This contradicts all of the data points that we have on HANA, which show30 to compression average 40% compression average. Of course, this value depends upon how much data is archived, which SAP attributes to compression. SAP has claimed compression of 97.5%, which we covered in Is Hasso Plattner and SAP Correct About Database Aggregates?

This is suspicious because we have never encountered any compression even close to this.

Data Model Simplification

SAP has made many claims around the database or data models being simplified under S/4HANA. And here Lenovo holds to this line. However, while the data model is simplified somehow, it is more complicated in others. As we covered in the article How Accurate Was SAP About S/4HANA and a Simplified Data Model, this is a false claim. Furthermore, there is a great deal of work involved in switching to the new data model for existing ECC customers, as we covered in the article Why It Is Important to Pull Forward S/4HANA Code Remediation. This is because, in part, all of the adapters and customizations have to be adjusted. 

This is another claim that calls into question the information that Lenovo is publishing. Second, you can’t measure data model complexity by only counting objects.

Transaction Processing Performance

The lack of hardware listing for ECC/AnyDB has already ruined the study, but let us go forward to see what the study says.

First, let us look at the transaction processing.

Why are the exact comparisons redacted? Secondly, how is anyone to know how much improved transactions are from the HANA boxes higher hardware specification? And SAP promised massive improvements in performance across the board, so why are any of the transactions negative?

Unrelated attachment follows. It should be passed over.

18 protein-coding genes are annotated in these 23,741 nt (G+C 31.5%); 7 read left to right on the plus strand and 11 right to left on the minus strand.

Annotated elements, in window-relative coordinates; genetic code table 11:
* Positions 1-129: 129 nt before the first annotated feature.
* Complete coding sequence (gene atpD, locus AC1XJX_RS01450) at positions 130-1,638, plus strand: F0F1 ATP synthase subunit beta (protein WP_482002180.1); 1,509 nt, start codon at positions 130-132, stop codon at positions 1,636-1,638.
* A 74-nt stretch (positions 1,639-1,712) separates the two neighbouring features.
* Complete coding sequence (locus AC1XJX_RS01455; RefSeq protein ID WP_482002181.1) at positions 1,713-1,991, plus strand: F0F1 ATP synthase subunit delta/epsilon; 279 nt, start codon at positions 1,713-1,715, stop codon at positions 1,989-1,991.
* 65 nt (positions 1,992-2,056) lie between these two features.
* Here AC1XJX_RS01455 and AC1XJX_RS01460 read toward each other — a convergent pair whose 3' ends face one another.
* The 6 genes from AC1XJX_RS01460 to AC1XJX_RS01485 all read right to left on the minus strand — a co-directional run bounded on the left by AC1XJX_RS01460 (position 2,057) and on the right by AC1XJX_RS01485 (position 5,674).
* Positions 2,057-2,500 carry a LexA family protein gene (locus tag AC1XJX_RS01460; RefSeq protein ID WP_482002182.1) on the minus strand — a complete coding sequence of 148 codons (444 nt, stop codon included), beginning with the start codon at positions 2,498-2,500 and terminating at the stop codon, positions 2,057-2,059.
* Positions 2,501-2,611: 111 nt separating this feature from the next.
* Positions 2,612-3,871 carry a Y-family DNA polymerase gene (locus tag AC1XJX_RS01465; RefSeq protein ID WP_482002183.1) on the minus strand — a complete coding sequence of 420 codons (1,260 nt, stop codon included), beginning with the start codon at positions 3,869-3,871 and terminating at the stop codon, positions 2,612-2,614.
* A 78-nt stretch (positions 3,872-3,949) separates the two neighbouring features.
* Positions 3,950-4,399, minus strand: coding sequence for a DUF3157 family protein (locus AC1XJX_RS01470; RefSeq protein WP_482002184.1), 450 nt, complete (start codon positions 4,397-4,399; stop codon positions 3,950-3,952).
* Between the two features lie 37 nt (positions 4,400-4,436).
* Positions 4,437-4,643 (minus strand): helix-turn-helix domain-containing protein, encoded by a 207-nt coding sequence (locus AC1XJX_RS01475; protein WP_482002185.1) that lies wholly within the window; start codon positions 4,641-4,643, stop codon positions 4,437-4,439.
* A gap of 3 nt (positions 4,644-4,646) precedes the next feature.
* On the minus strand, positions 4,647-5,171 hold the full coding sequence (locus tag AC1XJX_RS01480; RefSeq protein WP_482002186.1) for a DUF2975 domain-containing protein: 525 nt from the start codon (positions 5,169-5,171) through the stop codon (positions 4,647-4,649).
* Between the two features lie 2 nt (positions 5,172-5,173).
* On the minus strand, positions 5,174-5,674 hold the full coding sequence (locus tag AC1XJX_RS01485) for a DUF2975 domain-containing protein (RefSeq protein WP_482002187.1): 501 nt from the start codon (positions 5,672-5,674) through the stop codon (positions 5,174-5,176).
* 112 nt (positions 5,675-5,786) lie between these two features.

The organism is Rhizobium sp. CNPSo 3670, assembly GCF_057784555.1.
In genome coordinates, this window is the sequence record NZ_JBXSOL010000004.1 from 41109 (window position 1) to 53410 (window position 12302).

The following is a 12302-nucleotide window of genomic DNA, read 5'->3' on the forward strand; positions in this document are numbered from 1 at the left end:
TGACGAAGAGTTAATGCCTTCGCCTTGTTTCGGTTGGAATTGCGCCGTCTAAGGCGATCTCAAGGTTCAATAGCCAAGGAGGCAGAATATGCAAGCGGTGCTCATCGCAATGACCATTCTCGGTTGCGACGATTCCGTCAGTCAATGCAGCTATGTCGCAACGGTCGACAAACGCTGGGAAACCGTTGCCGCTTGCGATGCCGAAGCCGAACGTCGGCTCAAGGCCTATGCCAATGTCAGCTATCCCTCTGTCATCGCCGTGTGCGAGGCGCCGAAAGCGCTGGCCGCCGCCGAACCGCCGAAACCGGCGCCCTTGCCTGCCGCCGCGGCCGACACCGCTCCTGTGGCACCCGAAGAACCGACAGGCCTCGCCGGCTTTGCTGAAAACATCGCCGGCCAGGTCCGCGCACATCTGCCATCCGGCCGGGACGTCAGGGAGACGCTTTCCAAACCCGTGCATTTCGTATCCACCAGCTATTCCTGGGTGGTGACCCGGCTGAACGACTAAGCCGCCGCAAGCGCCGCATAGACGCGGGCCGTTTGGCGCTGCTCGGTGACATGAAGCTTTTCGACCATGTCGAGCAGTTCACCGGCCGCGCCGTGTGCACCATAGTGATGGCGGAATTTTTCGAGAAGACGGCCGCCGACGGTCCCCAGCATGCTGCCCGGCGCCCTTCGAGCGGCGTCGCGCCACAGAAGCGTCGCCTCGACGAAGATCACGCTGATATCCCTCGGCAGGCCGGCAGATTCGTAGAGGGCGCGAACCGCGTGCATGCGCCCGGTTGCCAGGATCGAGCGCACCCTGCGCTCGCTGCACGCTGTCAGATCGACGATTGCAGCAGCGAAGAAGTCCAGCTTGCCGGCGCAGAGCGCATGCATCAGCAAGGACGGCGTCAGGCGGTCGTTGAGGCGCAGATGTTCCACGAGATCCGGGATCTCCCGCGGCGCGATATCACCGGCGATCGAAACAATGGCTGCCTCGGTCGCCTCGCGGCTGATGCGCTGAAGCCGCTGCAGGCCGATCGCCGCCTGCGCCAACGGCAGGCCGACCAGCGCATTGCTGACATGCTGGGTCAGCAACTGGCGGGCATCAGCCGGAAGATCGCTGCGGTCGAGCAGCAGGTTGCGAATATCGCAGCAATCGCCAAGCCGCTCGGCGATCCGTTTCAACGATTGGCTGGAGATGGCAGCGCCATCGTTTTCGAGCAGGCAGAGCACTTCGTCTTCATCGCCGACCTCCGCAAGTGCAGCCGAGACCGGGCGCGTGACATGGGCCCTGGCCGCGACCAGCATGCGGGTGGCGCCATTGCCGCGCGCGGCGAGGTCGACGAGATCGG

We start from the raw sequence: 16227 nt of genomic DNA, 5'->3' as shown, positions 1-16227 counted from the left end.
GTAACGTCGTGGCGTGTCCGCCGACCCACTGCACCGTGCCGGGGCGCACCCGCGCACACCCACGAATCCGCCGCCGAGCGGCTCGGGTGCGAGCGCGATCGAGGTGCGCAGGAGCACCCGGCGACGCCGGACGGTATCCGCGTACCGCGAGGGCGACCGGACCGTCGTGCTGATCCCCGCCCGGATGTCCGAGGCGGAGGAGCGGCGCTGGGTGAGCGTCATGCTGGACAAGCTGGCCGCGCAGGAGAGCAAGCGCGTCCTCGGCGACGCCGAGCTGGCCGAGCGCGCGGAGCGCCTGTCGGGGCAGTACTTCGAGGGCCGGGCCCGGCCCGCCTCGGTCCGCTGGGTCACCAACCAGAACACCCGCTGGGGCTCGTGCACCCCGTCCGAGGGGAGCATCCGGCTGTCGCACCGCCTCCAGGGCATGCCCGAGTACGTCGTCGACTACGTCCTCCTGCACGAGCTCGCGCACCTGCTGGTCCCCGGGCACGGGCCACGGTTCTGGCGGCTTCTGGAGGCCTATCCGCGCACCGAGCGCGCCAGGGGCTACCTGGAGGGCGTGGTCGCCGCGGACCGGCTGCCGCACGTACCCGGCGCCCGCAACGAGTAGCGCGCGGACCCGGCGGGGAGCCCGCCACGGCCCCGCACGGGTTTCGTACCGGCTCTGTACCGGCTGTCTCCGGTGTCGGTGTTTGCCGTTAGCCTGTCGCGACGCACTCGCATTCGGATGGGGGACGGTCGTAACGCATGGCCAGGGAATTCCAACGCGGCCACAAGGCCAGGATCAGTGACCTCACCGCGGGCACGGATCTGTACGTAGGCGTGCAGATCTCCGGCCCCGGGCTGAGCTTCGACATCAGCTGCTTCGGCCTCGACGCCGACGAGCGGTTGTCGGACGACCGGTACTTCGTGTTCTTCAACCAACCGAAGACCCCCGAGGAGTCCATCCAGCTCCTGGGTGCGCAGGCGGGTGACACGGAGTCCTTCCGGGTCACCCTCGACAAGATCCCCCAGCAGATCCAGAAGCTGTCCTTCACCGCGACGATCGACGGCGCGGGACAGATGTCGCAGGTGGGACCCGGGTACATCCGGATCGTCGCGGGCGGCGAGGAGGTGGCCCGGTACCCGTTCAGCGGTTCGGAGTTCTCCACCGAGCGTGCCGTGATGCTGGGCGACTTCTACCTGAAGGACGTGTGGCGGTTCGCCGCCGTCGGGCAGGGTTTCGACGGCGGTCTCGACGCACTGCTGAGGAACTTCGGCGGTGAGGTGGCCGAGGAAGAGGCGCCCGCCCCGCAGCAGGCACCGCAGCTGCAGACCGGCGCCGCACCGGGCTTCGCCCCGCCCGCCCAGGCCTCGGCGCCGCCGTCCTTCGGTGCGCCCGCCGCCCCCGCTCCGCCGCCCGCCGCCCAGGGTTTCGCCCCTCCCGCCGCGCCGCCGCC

The redaction is quite odd, as there is no reasonable explanation for why this should be.

Probably their best resources were put into the benchmark test…. and being an HW vendor, Lenovo has the best HW resources that money can buy. And their best engineers working with the best SAP resources, and the result is 21% of the existing transactions having slower performance.

Analytics on S/4HANA?

Now one could construct a scenario where a bunch of analytics is performed in ECC/S/4HANA. SAP has stated this as their vision. The concept is that all analytics would be performed inside the ERP system.

This is compared against an older version of most likely either Oracle or DB2, which did not have the multimodel capability (that is, column-oriented with row-oriented). However, why are any of the analytic scores slower than the older database versions?

  • Observations from the field show HANA underperforming all competitor databases, even SQL Server, even in analytic workloads. Up to 2846%, this improvement level shows the hardware difference between the ECC box and the HANA box.
  • Once again, we have redacted actual scores. What is being hidden here?


The Lenovo study is redacted and rigged to make HANA look good. It is incredibly odd to find the hardware spec for the comparison system entirely lacking. Lenovo is hoping that no one reads the study in much detail.

This means that the study cannot be used to say much of anything. Lenovo had to redact information even after not publishing the ECC/AnyDB hardware specification is another cause for concern.

Lenovo cannot publish a study on HANA because it has a financial bias to promote HANA.

How likely is Lenovo to publish any information that is not complimentary towards HANA that would negatively impact their hardware offering for HANA?